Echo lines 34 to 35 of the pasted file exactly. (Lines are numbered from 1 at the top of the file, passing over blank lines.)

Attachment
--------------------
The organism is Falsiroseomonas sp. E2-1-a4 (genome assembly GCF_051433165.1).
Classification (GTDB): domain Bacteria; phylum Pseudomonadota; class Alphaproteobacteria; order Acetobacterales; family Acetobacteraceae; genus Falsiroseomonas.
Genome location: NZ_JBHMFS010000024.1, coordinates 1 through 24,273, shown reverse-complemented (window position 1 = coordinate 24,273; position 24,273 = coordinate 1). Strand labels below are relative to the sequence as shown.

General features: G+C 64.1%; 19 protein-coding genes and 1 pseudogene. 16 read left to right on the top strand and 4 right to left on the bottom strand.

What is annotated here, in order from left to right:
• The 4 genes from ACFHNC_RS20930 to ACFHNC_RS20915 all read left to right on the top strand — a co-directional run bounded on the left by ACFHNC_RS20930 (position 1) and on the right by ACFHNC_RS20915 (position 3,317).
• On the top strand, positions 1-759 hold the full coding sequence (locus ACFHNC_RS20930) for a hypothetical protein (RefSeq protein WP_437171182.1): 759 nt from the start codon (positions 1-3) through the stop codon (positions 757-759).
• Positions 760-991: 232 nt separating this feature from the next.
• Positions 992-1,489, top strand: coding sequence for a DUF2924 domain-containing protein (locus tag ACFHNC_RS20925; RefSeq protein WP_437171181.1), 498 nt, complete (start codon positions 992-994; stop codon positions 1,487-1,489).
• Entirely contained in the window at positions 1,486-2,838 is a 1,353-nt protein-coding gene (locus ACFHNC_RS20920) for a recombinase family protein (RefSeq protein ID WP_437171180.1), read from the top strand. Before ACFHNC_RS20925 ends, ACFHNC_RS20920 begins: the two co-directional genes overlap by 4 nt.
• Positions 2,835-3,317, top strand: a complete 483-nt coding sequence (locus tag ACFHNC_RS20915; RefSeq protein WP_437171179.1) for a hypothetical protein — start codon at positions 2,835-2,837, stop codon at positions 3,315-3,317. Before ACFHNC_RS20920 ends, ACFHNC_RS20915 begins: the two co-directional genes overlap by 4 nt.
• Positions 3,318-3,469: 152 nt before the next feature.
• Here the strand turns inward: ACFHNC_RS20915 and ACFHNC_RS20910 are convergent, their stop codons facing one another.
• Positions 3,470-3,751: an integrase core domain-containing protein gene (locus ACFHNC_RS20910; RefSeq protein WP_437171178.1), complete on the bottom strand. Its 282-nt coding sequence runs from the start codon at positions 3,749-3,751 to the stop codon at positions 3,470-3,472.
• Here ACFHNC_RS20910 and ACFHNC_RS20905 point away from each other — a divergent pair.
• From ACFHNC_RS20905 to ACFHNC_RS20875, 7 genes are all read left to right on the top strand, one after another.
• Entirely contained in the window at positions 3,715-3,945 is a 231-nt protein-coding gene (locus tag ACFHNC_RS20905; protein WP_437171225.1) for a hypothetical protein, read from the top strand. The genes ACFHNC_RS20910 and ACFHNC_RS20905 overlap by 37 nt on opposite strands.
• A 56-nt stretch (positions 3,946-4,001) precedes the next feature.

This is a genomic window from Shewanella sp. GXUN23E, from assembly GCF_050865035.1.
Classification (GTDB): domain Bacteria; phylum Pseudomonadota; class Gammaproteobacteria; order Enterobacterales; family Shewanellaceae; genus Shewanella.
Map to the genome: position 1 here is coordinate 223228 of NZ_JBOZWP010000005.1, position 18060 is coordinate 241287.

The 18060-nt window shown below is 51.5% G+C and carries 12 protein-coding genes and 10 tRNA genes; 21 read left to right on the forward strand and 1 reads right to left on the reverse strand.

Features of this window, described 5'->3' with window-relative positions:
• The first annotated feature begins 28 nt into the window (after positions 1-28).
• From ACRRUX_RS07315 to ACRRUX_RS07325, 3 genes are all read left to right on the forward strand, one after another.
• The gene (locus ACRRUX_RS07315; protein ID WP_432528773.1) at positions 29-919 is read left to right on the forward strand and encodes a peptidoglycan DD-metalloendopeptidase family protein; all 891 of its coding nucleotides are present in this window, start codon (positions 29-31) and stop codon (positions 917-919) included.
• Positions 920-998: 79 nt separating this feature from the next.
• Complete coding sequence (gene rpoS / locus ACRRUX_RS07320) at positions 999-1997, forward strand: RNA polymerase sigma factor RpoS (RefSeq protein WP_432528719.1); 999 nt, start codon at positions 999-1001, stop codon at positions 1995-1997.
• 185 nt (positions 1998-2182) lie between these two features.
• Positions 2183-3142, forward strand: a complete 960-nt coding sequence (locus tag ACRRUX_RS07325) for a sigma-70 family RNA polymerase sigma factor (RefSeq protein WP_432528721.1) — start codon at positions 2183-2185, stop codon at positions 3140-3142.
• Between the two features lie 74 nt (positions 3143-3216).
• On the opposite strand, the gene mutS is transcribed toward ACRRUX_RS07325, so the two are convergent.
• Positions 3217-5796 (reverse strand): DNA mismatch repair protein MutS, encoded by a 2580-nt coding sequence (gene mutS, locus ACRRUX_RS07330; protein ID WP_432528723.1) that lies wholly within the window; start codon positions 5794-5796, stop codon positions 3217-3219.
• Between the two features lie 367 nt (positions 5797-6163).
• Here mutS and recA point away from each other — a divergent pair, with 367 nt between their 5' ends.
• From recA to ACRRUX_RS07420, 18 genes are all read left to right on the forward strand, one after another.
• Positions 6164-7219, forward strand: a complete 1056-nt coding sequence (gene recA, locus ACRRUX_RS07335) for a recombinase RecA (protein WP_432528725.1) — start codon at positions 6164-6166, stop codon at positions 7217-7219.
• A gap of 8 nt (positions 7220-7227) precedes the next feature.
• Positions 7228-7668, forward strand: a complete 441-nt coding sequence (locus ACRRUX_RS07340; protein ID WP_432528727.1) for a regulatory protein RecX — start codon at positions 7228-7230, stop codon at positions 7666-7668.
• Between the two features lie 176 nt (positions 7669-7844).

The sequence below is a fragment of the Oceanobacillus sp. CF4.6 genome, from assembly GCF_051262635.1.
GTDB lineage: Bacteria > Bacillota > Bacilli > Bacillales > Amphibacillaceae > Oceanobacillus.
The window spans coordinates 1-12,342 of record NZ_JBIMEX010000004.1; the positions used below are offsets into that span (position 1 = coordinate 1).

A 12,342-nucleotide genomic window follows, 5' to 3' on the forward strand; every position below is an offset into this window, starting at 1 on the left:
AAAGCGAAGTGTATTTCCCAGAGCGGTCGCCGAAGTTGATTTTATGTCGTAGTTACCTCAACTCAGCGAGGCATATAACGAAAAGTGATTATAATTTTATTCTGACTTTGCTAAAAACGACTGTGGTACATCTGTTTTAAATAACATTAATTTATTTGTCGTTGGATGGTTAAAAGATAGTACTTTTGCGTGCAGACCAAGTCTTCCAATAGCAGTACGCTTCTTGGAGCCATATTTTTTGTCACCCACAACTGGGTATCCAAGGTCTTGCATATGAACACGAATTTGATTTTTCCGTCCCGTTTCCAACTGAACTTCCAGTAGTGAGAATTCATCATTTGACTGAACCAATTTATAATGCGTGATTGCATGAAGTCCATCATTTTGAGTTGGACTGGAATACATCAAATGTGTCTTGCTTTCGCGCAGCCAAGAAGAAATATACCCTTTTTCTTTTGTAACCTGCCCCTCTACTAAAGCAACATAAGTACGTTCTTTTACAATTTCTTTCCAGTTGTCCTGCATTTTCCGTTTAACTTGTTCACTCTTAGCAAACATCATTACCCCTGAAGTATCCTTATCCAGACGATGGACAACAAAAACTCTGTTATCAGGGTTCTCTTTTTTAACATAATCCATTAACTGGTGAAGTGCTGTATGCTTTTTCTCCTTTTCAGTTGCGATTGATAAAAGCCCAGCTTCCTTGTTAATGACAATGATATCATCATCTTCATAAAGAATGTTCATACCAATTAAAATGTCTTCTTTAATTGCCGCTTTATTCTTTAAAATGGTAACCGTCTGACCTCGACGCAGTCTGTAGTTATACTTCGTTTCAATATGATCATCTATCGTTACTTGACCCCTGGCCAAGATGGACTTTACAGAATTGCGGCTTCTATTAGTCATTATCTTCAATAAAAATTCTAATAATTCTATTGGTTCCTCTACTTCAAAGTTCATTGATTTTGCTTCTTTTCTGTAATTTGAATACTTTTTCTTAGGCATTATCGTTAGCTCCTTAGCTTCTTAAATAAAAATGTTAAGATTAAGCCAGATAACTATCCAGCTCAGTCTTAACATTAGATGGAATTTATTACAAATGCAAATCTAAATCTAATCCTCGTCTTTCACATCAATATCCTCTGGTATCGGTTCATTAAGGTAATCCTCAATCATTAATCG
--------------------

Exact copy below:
• Between the two features lie 367 nt (positions 5797-6163).
• Here mutS and recA point away from each other — a divergent pair, with 367 nt between their 5' ends.